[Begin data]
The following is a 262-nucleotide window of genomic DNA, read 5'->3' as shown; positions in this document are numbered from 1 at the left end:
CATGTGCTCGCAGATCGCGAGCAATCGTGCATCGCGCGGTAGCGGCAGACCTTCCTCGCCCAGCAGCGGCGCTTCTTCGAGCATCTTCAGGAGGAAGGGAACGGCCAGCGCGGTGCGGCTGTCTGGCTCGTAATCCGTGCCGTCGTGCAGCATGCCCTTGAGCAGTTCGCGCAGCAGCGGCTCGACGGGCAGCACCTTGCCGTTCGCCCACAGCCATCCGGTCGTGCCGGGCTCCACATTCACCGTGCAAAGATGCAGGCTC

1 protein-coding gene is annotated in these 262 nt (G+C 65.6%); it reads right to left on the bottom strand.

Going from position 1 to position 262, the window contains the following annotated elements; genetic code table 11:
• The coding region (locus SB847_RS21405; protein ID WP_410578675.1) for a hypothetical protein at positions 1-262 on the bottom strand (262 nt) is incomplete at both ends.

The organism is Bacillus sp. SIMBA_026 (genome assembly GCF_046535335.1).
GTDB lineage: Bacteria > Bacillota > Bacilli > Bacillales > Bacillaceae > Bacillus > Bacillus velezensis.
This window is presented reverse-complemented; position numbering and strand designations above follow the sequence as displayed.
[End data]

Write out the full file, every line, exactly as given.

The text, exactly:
The following is a 262-nucleotide window of genomic DNA, read 5'->3' as shown; positions in this document are numbered from 1 at the left end:
CATGTGCTCGCAGATCGCGAGCAATCGTGCATCGCGCGGTAGCGGCAGACCTTCCTCGCCCAGCAGCGGCGCTTCTTCGAGCATCTTCAGGAGGAAGGGAACGGCCAGCGCGGTGCGGCTGTCTGGCTCGTAATCCGTGCCGTCGTGCAGCATGCCCTTGAGCAGTTCGCGCAGCAGCGGCTCGACGGGCAGCACCTTGCCGTTCGCCCACAGCCATCCGGTCGTGCCGGGCTCCACATTCACCGTGCAAAGATGCAGGCTC

1 protein-coding gene is annotated in these 262 nt (G+C 65.6%); it reads right to left on the bottom strand.

Going from position 1 to position 262, the window contains the following annotated elements; genetic code table 11:
• The coding region (locus SB847_RS21405; protein ID WP_410578675.1) for a hypothetical protein at positions 1-262 on the bottom strand (262 nt) is incomplete at both ends.

The organism is Bacillus sp. SIMBA_026 (genome assembly GCF_046535335.1).
GTDB lineage: Bacteria > Bacillota > Bacilli > Bacillales > Bacillaceae > Bacillus > Bacillus velezensis.
This window is presented reverse-complemented; position numbering and strand designations above follow the sequence as displayed.